I recently found this video series in the creators thread at the EN World forums, and I think it’s something that should really be shared around more.
Despite the title, it’s not just about creating a 1st level human fighter (as the lengths might indicate), but he also goes into detail about a good deal of other parts of the game and how they change over time. As someone who started with D&D in 1999, a lot of things on the older editions have always struck me as really weird or nonsensiscal, but they are not actually that silly when you hear them explained in context. And some are actually quite cool, once you understand what the creators had in mind. (As I frequently mention, TSR D&D was just horribly bad at explaining things to new readers.)
I made my first own character sheet yesterday, and having used them in our campaign today, one element I included already proved to be really quite useful. What I did with the space for inventory was to split it into two tables. One for items worn on the body, and a separate one for items in the backpack.
The reason for this is simple: If you are using Encumbrance in your game (and I recommend taking a look at this very practical system to manage it), players have many reasons to consider leaving behind most of their gear in a camp or with followers to explore and fight without being encumbred. It’s particularly useful for thieves, who often need to have no encumbrance at all to use their abilities and rarely have high strength, but can also become very relevant if the PCs have already collected a lot heavy treasure that could weigh them down considerably.
By making the content of the backpack a separate table from the rest of the inventory and writing down the total amount of load for each, it becomes a lot easier to see what difference it makes when the backpack is dropped. It seems obvious to me now, but I think all character sheets should structure their inventory this way.
I also made separate boxes for coins that are carried in a coinpurse on the character, in the backpack, or stored in a vault at a home base. In most games, characters can become ludicrously rich, and it would be nonsense to carry around hundreds if not thousands of kilos of gold and silver all the time. Also, it’s less painful when the characters happen to get robbed or lose all of their gear. (And allows for NPC burglarizing the PCs home while they are away.)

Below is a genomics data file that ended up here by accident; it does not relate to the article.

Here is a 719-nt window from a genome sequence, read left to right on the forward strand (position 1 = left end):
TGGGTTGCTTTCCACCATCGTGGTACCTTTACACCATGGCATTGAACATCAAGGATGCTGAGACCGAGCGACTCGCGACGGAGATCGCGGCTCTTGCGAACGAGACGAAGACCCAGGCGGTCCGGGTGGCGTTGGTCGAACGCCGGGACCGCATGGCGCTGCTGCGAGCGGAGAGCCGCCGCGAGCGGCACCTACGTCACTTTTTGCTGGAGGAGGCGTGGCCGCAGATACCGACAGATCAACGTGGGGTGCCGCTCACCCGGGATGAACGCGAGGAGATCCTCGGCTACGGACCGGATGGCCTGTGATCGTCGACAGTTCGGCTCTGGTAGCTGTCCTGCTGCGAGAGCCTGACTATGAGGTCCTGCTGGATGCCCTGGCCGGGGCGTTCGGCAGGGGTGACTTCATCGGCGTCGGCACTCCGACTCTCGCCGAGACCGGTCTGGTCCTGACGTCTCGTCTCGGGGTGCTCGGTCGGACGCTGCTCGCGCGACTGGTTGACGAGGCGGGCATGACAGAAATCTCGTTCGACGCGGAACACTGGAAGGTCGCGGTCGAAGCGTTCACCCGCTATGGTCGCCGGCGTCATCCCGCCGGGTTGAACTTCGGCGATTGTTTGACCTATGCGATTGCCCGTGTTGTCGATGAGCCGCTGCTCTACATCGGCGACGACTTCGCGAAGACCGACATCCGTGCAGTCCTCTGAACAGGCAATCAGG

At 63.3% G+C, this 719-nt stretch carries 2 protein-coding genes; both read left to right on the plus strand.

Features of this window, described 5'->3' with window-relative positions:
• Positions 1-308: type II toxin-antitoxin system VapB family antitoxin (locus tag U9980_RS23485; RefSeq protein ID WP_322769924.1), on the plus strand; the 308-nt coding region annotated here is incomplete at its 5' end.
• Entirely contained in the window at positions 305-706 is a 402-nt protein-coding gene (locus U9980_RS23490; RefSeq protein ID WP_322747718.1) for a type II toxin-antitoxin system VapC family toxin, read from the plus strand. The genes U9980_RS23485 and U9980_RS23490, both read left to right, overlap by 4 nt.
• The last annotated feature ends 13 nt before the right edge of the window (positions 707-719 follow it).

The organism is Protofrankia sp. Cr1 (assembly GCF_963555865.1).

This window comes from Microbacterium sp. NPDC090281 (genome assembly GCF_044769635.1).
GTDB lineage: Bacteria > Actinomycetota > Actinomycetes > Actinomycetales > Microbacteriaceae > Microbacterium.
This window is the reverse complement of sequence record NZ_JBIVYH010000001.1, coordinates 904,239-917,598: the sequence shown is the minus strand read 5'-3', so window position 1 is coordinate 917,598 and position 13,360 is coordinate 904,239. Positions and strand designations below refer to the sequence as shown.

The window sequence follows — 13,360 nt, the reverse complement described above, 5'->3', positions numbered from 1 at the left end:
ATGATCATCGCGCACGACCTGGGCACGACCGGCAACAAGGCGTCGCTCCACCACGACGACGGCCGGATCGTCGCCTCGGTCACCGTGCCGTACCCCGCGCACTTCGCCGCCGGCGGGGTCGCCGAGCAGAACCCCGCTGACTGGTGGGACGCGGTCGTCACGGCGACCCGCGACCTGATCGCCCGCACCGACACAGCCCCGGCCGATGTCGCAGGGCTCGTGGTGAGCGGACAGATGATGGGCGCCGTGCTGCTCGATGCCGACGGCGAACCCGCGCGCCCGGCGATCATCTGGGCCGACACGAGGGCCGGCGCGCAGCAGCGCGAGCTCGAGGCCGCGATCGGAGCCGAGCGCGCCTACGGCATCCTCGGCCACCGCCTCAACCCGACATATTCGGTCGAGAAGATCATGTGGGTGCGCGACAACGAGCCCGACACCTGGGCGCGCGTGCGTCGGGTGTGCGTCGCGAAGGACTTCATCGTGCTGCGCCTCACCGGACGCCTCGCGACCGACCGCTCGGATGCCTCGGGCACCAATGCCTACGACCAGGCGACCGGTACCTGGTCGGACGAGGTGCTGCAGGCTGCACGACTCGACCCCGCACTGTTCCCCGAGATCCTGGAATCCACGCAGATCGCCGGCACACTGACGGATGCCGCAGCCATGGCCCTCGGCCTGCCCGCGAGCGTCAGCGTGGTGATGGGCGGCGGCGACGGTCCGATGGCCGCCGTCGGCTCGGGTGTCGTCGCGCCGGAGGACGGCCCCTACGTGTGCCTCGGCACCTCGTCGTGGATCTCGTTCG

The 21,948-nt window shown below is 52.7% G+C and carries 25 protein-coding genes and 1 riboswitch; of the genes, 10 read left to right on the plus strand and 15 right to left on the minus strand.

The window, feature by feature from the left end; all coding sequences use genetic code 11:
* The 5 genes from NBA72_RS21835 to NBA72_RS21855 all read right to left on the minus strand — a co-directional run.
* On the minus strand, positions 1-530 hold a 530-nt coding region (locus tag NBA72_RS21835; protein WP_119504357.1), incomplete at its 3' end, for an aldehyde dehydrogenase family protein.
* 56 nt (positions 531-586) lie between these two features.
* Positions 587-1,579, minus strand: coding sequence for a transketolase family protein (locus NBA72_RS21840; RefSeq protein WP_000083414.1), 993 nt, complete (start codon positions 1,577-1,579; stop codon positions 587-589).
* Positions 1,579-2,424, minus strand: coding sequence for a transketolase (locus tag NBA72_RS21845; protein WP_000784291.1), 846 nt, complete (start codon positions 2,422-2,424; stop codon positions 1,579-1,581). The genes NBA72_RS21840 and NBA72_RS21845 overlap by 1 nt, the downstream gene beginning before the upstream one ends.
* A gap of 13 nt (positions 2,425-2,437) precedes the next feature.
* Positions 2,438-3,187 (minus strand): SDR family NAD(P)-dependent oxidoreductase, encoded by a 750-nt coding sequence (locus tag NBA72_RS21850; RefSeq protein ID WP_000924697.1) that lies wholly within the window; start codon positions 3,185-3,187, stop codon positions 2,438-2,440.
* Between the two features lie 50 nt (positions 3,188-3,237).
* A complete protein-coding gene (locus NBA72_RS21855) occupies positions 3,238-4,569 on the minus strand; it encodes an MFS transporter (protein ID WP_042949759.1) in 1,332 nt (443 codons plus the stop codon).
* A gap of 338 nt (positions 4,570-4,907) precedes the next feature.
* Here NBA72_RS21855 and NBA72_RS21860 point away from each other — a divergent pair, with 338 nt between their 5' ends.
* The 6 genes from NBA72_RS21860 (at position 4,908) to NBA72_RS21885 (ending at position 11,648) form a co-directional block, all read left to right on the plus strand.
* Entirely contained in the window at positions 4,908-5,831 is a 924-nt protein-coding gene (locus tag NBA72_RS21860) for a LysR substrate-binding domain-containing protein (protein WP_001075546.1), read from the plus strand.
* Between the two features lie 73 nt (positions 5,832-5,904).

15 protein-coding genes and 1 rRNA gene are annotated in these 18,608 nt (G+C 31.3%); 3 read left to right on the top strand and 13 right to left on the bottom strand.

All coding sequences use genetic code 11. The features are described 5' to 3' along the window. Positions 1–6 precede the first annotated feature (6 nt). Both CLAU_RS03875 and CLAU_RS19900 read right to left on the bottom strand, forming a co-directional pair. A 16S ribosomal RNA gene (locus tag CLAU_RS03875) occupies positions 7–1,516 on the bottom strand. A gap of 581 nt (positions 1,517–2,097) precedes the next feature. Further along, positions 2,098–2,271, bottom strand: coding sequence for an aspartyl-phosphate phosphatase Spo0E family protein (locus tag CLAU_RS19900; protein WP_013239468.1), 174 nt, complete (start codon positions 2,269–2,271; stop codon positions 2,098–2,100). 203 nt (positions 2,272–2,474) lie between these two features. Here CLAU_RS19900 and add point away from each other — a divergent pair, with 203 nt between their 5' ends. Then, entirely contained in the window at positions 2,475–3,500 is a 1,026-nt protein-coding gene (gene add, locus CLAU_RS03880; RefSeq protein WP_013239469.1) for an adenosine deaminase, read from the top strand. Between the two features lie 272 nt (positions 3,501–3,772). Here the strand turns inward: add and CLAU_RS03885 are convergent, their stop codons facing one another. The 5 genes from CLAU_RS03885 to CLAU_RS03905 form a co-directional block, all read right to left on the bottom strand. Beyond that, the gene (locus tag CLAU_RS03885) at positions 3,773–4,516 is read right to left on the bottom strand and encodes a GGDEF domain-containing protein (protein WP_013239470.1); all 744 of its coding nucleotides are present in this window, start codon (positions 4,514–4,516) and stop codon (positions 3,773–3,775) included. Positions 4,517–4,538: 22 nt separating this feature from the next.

Now, after I made a list of the kinds of behavior I want to encourage in players of the Ancient Lands in the second post, the next step is to think about what elements would be required or very vulnerable to risk, in achieving that. In a way, this is defining the Purposes I’ve been talking about in the first post. You don’t necessarily have to start with an idea for an element and then find a place for it to fit. Particularly in the early stages it makes s lot of sense to consider what roles there are that need to be filled.
As I outlined in the previous post, I want players to be suspicious about authority, stand up to their convictions, and question established structures, yet accept their limitations and coming to terms with doing things they are not proud of. How is that done in the works I mentioned as references? What makes those characters develop in the direction that they do?
Continue reading “Function and Purpose, Part 3: Application”
Really not a lot to say here, but I feel like I just realized why the 5th Edition playtest of D&D lost me at about the second or third update. While I was reading the 1st Edition Wilderness Survivial Guide that has rules for a wide range of situations that may come up in a game, I had the realization that the rules in the 5th Edition playtest don’t seem to exist to be a mechanic to resolve situations, but to make the rolling of dice more varied and interesting. The approach does not seem to be “what would be a good way to get a result for this thing?”, but rather “what new reasons can we find to roll dice and make it fun?”. The 5th Edition playtest is far from alone in this, and it’s also been the reason I never wanted to get into 4th Edition once I saw the Player’s Handbook. And while I played 3rd Edition and Pathfinder for over a decade, I now see the same issue with them. It may not neccessarily have been the case at the inception of the d20 game. The original Player’s Handbook still seemed to be mostly concerned about providing mechanics to resolve situations that arise during play but do not have a certain outcome. But once the whole Splatbook wave got into motion, it started to be more rules for the sake of more rules.
It’s not neccessarily a bad thing. And I even think that in very early D&D, the game had already been about having fun rolling dice, as the books are all about clearing dungeons that simply exist to be challenging to adventurers. Roleplaying in the strictest sense of the world only seems to have really been given any attention once the Campaign Settings came around, which ended up the focus of the 2nd Edition. To some degree, I can see the appeal of tactical wargames, where the challenge lies in mastering the rules and exploiting them to your advantage. But personally, that’s not what I am looking for in an RPG, and neither what I enjoy to run for my players.